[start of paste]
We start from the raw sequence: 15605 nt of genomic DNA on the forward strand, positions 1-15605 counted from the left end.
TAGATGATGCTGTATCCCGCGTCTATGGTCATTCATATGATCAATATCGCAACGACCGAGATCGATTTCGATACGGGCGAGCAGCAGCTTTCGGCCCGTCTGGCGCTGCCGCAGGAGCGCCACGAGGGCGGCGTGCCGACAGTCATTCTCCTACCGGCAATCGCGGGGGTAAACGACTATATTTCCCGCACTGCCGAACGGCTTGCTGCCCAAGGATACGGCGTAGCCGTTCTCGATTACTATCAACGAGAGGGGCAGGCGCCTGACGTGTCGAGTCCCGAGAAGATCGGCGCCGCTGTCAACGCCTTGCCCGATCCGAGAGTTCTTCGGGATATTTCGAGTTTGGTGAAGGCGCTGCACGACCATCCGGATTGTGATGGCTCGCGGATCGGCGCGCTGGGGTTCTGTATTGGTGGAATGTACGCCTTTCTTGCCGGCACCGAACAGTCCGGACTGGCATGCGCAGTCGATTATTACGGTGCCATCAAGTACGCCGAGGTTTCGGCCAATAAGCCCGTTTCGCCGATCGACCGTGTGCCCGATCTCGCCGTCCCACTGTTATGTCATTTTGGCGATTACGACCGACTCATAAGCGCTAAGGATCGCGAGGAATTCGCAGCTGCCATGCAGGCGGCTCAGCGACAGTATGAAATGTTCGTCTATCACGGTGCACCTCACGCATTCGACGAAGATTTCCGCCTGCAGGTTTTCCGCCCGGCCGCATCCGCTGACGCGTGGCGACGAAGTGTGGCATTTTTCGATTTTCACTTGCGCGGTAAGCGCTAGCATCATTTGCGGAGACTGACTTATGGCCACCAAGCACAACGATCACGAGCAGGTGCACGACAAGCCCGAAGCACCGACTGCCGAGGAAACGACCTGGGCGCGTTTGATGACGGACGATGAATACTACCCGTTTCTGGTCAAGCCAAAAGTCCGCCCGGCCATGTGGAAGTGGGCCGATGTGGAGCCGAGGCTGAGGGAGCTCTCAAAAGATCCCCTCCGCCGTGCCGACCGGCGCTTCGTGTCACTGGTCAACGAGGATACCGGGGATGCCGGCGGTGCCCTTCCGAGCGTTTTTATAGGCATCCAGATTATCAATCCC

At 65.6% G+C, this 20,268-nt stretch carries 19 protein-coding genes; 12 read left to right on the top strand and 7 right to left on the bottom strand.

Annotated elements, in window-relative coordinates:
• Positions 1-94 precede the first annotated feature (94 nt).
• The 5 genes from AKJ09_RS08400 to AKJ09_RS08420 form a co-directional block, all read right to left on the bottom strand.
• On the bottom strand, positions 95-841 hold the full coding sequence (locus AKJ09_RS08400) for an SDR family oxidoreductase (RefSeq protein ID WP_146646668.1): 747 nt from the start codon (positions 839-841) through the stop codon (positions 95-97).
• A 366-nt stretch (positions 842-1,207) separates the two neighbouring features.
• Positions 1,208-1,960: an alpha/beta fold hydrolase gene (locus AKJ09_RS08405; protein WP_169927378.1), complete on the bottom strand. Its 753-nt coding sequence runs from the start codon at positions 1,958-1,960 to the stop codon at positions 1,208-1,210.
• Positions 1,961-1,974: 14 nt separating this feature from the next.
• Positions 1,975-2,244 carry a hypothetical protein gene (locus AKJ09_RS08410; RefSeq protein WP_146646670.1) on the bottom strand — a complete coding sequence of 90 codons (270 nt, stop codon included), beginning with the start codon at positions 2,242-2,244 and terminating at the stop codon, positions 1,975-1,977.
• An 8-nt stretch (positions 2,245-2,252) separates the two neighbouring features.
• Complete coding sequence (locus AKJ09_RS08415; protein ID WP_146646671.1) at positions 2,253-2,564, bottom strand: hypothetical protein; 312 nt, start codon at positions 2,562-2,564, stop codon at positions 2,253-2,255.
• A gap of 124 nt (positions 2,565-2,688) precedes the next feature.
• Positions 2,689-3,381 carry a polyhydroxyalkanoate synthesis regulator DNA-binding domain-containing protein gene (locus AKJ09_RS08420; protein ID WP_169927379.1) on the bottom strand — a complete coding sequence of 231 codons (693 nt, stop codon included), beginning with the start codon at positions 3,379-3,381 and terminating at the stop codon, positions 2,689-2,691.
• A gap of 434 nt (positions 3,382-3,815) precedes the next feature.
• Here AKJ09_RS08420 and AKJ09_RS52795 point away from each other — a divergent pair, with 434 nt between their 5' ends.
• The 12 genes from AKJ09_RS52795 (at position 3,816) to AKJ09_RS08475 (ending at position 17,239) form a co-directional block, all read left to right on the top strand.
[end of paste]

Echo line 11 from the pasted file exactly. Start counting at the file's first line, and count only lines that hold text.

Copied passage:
• Positions 1,975-2,244 carry a hypothetical protein gene (locus AKJ09_RS08410; RefSeq protein WP_146646670.1) on the bottom strand — a complete coding sequence of 90 codons (270 nt, stop codon included), beginning with the start codon at positions 2,242-2,244 and terminating at the stop codon, positions 1,975-1,977.